CAPTAIN Rhys Oakley re-affirmed Plymouth Albion’s determination to reach the knock-out stages of the British and Irish Cup.
Oakley admitted his players had been down following their first defeat in competition away to Munster A on Friday.
Albion went down 23-9 to the Irish side at Waterford, but remain top of Pool 4 because of a superior scoring difference.
Oakley believes had Lloyd Fairbrother not been sin-binned in the latter stages of Friday night’s tie, then Albion probably would not have conceded a late try at the Regional Sports Centre.
Number eight Oakley said before Munster’s CJ Stander crashed over the line to score his side’s crucial second try and send them into a 23-9 lead, Albion’s players had ‘very much fancied their chances’ of overhauling Munster and winning the match themselves.
Munster had been leading by 10 points before tight-head prop Fairbrother’s dismissal with Oakley claiming ‘at that stage, the game was there for the taking’.
But Oakley, whose team included new loan signing from Exeter Chiefs, lock Romana Graham, in the thick of the action, said the defeat had made Albion ‘even more determined’ to win their remaining fixtures in the cup competition in the new year.
Plymouth are scheduled to entertain Stirling in Pool 4 at Brickfields on January 10, 2014 and then travel to Nottingham for their final group game on January 19.
Oakley said: “The lads were desperately down at the final whistle, as we really fancied our chances of winning.
“You could sense they (Waterford) were starting to flag and 10 points is nothing when you’ve a full team and feel confident. But when Lloyd was sent off, erroneously in our opinion and which rankles with him and the players, we lost the momentum we were starting to build.
“The sin-binning gave them a lift and led to their last try, which nailed it for them.
“That score gave us a mountain to climb and nowhere near enough time to do it.”
One week earlier at Brickfields, Albion had defeated Munster A 17-7 to keep their unbeaten sequence in the British & Irish Cup intact.
Now, Plymouth mustn’t lose to either Stirling or Nottingham if they wish to keep the fate in the competition in their own hands.
Albion presently top Pool 4 with a five point better scoring difference.
Although Albion could still go through to the quarter-finals without winning twice, depending on other results, Oakley insisted the players wanted to remove all doubt by winning the remaining two pool matches in the new year.
He said: “We want to win the group and qualify under our own steam.
“We’re confident of beating Stirling and also Nottingham and that way we won’t need help from any other team.
“We’re enjoying the competition very much and playing different teams like Munster and Stirling.
“We won’t be making it easy for our rivals to displace us, that’s for certain.”
Munster A coach Peter Malone has exactly the same ambitions for his south-east of Ireland club.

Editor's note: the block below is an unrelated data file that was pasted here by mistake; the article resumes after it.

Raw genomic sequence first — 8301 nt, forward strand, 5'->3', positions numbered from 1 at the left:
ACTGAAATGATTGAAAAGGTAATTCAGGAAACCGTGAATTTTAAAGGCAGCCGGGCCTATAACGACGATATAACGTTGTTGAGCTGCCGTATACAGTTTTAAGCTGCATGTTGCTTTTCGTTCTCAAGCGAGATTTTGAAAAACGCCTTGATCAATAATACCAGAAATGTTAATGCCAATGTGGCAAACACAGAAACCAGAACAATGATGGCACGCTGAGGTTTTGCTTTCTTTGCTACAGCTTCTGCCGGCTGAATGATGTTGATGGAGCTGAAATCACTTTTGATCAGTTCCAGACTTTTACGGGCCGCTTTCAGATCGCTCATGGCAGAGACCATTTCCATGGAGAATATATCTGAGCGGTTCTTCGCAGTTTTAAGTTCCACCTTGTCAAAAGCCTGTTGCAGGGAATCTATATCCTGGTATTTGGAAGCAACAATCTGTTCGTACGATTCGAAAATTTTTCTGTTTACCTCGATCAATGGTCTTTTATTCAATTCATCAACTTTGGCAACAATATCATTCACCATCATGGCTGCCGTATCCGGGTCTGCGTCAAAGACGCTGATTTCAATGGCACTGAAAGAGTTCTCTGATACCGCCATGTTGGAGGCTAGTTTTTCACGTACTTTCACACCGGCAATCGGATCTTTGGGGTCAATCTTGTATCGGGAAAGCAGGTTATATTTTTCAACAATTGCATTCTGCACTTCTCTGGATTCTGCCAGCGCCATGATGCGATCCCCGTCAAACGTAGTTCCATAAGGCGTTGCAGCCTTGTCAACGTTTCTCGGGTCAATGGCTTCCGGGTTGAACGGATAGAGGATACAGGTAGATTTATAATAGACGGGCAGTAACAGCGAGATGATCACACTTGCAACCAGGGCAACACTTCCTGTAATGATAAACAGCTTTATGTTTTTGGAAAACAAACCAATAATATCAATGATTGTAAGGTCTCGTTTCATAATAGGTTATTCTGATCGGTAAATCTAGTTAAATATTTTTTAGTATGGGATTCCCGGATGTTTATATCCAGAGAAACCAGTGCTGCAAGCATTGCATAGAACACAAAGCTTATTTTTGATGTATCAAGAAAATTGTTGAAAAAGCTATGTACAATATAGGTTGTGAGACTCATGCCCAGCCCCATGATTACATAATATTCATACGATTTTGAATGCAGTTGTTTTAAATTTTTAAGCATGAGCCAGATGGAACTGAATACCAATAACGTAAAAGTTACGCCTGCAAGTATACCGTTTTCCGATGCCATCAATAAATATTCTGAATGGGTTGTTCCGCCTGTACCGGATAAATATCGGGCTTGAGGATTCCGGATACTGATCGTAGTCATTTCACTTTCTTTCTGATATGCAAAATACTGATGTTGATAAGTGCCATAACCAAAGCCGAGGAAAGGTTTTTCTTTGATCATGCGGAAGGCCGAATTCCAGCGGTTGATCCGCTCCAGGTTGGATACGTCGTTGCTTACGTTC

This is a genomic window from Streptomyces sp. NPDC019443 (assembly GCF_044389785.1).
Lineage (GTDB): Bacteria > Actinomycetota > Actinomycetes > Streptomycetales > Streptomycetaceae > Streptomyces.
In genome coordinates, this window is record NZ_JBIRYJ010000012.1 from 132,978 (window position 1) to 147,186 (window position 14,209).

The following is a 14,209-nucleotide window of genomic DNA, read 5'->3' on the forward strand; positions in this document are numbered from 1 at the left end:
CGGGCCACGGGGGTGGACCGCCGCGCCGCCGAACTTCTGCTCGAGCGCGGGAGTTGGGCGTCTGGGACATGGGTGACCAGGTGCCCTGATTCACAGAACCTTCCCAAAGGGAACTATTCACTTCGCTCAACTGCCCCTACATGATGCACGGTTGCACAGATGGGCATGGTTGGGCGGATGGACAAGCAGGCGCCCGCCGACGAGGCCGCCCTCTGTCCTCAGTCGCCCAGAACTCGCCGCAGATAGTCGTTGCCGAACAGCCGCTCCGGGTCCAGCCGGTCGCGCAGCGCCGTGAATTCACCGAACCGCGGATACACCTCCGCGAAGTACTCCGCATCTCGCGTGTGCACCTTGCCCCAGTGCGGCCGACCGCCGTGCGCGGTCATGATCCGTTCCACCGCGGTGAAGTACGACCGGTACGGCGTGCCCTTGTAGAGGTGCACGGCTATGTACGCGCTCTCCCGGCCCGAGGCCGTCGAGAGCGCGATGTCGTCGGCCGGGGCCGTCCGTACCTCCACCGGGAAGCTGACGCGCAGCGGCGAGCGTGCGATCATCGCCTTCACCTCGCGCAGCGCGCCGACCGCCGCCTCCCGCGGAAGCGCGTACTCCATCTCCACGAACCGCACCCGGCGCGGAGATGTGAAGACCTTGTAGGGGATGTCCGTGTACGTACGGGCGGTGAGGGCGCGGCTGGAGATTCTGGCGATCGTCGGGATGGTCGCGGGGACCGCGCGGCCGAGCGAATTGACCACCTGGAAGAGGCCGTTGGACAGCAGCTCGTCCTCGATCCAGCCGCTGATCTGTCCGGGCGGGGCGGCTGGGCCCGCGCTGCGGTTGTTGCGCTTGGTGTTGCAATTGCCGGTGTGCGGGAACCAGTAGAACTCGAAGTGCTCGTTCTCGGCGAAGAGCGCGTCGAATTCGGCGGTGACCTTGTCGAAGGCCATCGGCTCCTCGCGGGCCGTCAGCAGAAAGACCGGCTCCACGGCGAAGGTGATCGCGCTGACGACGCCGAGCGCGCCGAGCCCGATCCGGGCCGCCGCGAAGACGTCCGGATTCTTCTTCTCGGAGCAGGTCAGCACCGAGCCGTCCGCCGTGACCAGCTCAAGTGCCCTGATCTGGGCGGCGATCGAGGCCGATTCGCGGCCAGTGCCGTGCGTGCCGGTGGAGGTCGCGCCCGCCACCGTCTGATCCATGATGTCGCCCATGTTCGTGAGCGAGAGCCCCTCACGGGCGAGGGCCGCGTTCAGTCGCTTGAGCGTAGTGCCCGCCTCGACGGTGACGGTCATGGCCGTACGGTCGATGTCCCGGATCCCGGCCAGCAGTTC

He said: “We both play Nottingham and Stirling County, so it all depends on how each of us gets on in those games. It’s all to play for.”
Malone, while conceding Friday’s return encounter had been ‘tough’ and the outcome far from convincing, paid tribute to players on both sides.
“It was a tough game, give respect to Plymouth. They’re a good team and we found that out last week (at Brickfields), said Malone.
“They came here fired up. The goal was to win and not to give them a losing bonus point. Over the two games it has ended up a draw. We’ve both got four points and we would have taken that at the start.”
Albion were under the cosh from the start on Friday, with Munster storming the visitors’ line eager to make up for the previous week’s defeat.
A superb run by Alex Wootton and another strong break from Stander just came up short before Albion conceded a penalty to the unerring Johnny Holland.
However, Munster’s lead lasted all of a minute when outside-half Dan Mugford potted a penalty for Plymouth.
Munster had all the play and were dominant territorially, but sloppy handling by the hosts marred their advantage.
Albion took the lead through another Mugford penalty for
6-3 on 13 minutes following good work by Ruairi Cushion.
Holland added a second penalty for Munster after 16 minutes to level the scores and the hosts were back in the race.
Ten minutes later Munster regained the lead courtesy of a brilliant try from their full-back Ronan O’Mahony, who had been sent clear by a long pass from centre Niall Kenneally. Holland converted from the touchline to make it 13-6 to Munster.
Albion then fell 10 points behind two minutes after the turnaround following Holland’s fourth successful kick at goal.
Substitute Declan Cusack cut Munster’s advantage with a successful penalty, before Munster turned up the gas on the gutsy visitors.
Munster might have scored a second try on the hour mark but wing Darren Sweetnam lost possession of the ball with the line within touching distance.
Albion sensed the hosts’ frustration and with the supporters growing restless, they fancied themselves in with a shout of drawing level before Fairbrother’s sin-binning.
That allowed Munster to tighten their grip on the game, finishing with a late try and a conversion.